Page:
- Some hold that letter outlines are completely kosher since there is no requisite size for the strokes of the letters. One fine stroke is enough, and the second stroke of the outline does not interfere with the first one. The connection between the strokes does not negate the requirement for the ink to be surrounded by whitespace [מוקף גויל]: since the letter has its form with the second stroke, it is considered to be surrounded by whitespace (שו”ת דברי מלכיאל ח”ד סי’ צ’, משנת אברהם סקי”ג, שו”ת שואל ומשיב תליתאה ח”א סי’ ש”צ).
- Others argue that letter outlines are not kosher since they do not have a true, complete full form [כתיבה תמה] and one fine stroke is not enough for a letter (שו”ת יד יצחק סי’ רס”ז, שו”ת מנחת יחיאל ח”ג סי’ מ”ט).
- Others hold if a child can read the letter as it is, then it is considered a kosher letter (הגר”ח פלאגי בספר חיים סי’ כ’ סקכ”ג, קב ונקי סדר גט ראשון סי’ פ”ה אות מ”ד).
- Yud. Some write that the outline of a yud is certainly posul. This is because it looks like a mem sofis (מו”ר בשו”ת שבט הקהתי ח”א סי’ ש’ בשם גדולי הוראה), as some sofrim write a mem sofis with a tail descending on the right side, just like an unfilled yud (שו”ת רבי טיאה ווייל יו”ד סי’ ס”ח).
- Based on this, I have seen people specifically finish a yud at the completion of a sefer Torah since it is the only letter that is not kosher when unfilled, thereby becoming kosher when filled.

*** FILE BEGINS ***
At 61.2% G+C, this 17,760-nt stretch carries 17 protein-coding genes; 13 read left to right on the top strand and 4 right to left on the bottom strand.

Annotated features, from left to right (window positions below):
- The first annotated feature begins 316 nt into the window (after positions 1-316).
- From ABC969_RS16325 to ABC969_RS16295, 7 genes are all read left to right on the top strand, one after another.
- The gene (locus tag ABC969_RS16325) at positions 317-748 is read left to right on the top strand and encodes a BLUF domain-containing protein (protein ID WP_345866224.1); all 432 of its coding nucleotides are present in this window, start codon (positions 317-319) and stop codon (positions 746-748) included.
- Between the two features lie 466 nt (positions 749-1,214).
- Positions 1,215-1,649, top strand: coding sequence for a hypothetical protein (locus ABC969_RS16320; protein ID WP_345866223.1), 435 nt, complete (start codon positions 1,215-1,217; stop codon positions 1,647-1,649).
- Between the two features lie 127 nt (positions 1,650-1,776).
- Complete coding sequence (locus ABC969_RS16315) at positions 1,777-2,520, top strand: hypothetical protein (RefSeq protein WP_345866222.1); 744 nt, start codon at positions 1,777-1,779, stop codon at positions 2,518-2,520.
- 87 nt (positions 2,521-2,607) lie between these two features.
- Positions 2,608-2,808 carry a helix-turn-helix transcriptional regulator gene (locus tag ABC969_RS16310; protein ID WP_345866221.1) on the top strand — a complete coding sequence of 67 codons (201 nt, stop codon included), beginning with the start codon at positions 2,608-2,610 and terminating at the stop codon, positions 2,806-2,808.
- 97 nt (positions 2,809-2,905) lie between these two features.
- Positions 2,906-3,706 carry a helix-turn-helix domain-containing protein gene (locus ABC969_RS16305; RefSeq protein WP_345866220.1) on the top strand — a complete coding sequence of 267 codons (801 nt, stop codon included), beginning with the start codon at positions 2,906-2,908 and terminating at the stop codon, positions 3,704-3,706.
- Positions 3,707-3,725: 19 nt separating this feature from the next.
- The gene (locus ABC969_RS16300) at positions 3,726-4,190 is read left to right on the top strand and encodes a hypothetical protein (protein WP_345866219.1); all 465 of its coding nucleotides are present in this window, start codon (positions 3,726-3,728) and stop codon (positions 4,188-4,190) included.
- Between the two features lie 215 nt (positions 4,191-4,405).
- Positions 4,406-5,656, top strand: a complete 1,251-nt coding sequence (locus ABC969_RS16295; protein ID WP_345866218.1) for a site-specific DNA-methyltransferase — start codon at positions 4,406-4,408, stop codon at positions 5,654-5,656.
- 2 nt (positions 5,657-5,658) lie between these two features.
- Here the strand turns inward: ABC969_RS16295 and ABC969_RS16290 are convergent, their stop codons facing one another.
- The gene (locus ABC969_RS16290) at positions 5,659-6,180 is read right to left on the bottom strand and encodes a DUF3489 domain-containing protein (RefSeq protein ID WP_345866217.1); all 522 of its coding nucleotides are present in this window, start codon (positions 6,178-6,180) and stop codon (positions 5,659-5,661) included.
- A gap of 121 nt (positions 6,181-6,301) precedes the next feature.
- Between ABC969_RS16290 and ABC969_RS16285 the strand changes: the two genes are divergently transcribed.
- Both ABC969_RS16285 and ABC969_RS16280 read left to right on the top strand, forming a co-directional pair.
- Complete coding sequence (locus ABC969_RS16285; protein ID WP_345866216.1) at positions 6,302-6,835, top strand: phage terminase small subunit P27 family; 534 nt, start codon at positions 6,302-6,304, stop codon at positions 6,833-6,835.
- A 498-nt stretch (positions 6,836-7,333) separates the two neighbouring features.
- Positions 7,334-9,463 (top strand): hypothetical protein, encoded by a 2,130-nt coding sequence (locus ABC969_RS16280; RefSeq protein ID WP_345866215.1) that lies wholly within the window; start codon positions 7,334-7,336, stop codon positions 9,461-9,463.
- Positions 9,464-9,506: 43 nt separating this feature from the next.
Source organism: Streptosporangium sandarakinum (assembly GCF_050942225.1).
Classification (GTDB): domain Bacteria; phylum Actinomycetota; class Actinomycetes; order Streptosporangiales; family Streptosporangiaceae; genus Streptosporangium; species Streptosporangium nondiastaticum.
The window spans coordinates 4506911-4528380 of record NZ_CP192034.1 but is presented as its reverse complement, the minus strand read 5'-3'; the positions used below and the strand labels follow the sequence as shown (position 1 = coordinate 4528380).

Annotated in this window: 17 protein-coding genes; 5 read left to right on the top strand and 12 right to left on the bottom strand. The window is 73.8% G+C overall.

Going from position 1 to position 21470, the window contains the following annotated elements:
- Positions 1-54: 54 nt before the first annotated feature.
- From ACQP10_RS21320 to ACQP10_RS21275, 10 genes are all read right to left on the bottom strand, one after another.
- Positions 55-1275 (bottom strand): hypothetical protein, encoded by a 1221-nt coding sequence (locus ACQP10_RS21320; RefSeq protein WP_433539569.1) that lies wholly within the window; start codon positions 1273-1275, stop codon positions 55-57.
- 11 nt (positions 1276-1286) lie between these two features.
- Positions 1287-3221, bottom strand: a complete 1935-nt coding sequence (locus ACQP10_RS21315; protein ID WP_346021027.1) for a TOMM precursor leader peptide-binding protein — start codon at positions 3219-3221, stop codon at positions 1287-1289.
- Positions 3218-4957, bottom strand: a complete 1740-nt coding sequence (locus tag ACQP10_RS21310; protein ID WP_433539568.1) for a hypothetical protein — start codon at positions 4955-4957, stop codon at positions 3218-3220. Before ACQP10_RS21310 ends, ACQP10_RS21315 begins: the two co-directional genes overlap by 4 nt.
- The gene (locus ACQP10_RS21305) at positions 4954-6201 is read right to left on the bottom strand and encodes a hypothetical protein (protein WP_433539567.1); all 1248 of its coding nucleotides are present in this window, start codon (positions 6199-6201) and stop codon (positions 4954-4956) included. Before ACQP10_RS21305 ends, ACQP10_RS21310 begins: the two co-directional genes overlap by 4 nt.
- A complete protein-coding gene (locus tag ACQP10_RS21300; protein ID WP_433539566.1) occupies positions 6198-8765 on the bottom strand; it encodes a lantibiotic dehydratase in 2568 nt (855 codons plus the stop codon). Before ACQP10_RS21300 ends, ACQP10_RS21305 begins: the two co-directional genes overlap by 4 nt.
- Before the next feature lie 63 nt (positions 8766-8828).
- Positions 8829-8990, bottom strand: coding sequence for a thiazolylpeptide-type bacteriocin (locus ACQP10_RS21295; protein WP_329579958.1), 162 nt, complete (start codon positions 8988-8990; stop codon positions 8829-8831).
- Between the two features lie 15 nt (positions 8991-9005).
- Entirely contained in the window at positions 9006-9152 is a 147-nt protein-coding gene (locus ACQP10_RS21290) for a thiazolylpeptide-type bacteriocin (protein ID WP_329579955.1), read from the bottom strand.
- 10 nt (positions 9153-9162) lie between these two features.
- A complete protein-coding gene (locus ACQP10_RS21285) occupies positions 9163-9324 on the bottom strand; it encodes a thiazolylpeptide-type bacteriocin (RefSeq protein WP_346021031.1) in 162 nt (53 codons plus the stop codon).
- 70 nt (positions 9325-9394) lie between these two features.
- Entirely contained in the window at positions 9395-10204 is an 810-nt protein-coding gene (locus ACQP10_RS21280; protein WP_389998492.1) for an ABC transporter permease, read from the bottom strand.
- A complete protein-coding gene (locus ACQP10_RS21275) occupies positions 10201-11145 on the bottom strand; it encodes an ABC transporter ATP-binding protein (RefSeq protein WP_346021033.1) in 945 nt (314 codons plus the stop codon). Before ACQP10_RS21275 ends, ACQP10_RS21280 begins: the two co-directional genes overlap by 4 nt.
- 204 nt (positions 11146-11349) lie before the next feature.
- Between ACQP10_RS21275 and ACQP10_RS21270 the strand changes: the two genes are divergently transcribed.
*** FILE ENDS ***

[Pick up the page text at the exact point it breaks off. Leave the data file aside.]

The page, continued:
- In practice. Since the poskim argue about this, it is proper to be machmir wherever it makes a difference. We will give some examples of practical ramifications below.
- Filling by writing. When filling a letter outline, one must make sure to do so with a stroke of the quill, as that is considered writing, as opposed to touching a drop of ink onto the space (שו”ת יד יוסף סי’ פ”ו).
- From a text. A sofer must write a sefer Torah from a text. In other words, he must look in a chumash at the words he is about to write (שו”ע יו”ד סי’ רד”ע ס”ב, קסת הסופר ס”ד אות ה’). When filling in a letter outline though, strictly speaking there is no need to look at a text since the shape of the letter is already written and visible from when the sofer wrote it. This is similar to the halacha that one does not need to write from a text when fixing a letter that faded but is still visible (מקדש מעט סי’ ע”ר). However, I have seen that there are people who make sure to use a text even when filling in letters (הגרי”ז הלוי סאלאווייציק, ר”י ישיבת הגרמ”ד).